Objectives: To evaluate the European Consensus Lupus Activity Measurement (ECLAM) for responsiveness to change in disease activity when used in childhood-onset systemic lupus erythematosus (cSLE). To confirm the construct validity and to characterize the measurement properties of the ECLAM by assessing its ability to predict damage and steroid requirements.
Methods: The disease courses of 66 newly diagnosed cSLE patients were reviewed. The ECLAM and Systemic Lupus Erythematosus Disease Activity Index (SLEDAI) were scored for all clinic visits and hospitalizations. Damage was assessed at the end of the followup period using the Systemic Lupus International Collaboration Clinics/American College of Rheumatology Damage Index. Disease activity at the time of diagnosis, 6 months after diagnosis, at the time of first flare, and 6 months after first flare was used to estimate responsiveness of the measures. Responsiveness was measured by the effect size, the effect size index, the standardized response mean, and the relative efficiency index (REI). The measurement properties of the ECLAM and SLEDAI over time were examined by comparing the ability of both measures to predict damage and oral steroid requirement.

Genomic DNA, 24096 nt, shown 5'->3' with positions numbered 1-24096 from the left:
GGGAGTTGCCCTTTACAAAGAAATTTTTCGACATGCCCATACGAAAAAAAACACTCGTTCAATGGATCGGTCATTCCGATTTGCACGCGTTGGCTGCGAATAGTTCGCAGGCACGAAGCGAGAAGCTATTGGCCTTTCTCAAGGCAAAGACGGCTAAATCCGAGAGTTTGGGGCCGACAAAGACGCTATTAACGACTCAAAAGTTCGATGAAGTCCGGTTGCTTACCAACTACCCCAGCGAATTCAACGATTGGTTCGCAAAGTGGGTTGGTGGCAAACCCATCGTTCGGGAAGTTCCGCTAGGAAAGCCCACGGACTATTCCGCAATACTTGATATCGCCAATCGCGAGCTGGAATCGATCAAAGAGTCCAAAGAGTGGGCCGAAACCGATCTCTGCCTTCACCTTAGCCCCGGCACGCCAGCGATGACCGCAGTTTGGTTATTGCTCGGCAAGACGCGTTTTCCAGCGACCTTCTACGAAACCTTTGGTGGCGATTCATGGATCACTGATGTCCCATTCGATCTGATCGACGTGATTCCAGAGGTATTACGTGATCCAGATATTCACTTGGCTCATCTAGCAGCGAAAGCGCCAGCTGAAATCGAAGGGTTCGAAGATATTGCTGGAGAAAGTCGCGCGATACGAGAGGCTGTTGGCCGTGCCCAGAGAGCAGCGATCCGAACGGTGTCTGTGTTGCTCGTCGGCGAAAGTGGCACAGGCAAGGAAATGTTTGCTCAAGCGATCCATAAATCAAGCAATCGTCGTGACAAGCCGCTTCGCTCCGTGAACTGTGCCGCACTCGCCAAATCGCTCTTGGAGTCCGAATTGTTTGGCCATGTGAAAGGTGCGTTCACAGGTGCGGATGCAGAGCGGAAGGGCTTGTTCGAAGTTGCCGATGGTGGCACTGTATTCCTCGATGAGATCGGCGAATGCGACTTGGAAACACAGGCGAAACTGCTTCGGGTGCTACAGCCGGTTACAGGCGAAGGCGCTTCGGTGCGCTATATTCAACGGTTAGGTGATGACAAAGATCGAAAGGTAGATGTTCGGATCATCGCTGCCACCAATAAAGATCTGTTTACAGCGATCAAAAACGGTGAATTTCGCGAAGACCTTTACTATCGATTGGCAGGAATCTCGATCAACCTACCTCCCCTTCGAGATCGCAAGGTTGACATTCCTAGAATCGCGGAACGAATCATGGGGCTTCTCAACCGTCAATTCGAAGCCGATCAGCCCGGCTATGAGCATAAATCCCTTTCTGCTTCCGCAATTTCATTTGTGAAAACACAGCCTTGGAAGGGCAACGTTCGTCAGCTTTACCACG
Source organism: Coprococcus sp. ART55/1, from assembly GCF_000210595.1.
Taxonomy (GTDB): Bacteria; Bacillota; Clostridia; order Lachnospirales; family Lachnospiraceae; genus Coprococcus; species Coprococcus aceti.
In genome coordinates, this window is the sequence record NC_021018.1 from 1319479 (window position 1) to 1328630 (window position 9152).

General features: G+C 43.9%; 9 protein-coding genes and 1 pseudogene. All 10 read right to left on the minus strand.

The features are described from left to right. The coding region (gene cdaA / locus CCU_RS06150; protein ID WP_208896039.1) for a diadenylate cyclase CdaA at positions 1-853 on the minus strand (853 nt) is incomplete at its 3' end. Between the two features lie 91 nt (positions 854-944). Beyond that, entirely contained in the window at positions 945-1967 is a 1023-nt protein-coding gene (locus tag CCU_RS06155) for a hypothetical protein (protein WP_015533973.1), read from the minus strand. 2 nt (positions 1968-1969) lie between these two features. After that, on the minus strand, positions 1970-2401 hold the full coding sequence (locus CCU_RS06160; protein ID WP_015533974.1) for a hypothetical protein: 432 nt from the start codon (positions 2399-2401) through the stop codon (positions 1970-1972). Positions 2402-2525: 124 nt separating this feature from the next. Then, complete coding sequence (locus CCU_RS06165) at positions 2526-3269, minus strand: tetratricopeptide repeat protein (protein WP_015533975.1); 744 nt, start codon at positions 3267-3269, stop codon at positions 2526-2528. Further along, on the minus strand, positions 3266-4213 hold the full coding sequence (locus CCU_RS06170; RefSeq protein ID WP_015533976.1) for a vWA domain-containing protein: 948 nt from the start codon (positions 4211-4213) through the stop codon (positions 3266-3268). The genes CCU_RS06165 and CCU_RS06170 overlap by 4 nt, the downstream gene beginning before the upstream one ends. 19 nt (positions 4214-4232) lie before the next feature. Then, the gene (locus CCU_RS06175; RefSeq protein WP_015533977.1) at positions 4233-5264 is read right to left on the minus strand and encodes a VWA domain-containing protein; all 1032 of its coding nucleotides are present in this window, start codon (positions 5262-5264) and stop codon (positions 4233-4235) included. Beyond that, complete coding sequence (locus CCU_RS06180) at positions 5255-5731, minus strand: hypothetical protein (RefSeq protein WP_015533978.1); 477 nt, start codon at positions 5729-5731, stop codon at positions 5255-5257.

Results: The ECLAM and SLEDAI are both responsive to change in disease activity irrespective of the statistic used. The ECLAM is more sensitive than the SLEDAI using the REI (all >1.9). Cumulative disease activity as measured by the SLEDAI or the ECLAM are important predictors of damage. There are no statistically important differences between the 2 measures with regard to their ability to predict steroid requirements.
Conclusions: The ECLAM has construct validity in cSLE and, like the SLEDAI, is highly sensitive to clinically important change in disease activity. The ECLAM may be more responsive. The quantitative properties of the 2 measures are very similar. The SLEDAI likely remains the preferable disease activity measure for cSLE given its overall measurement properties and ease of use.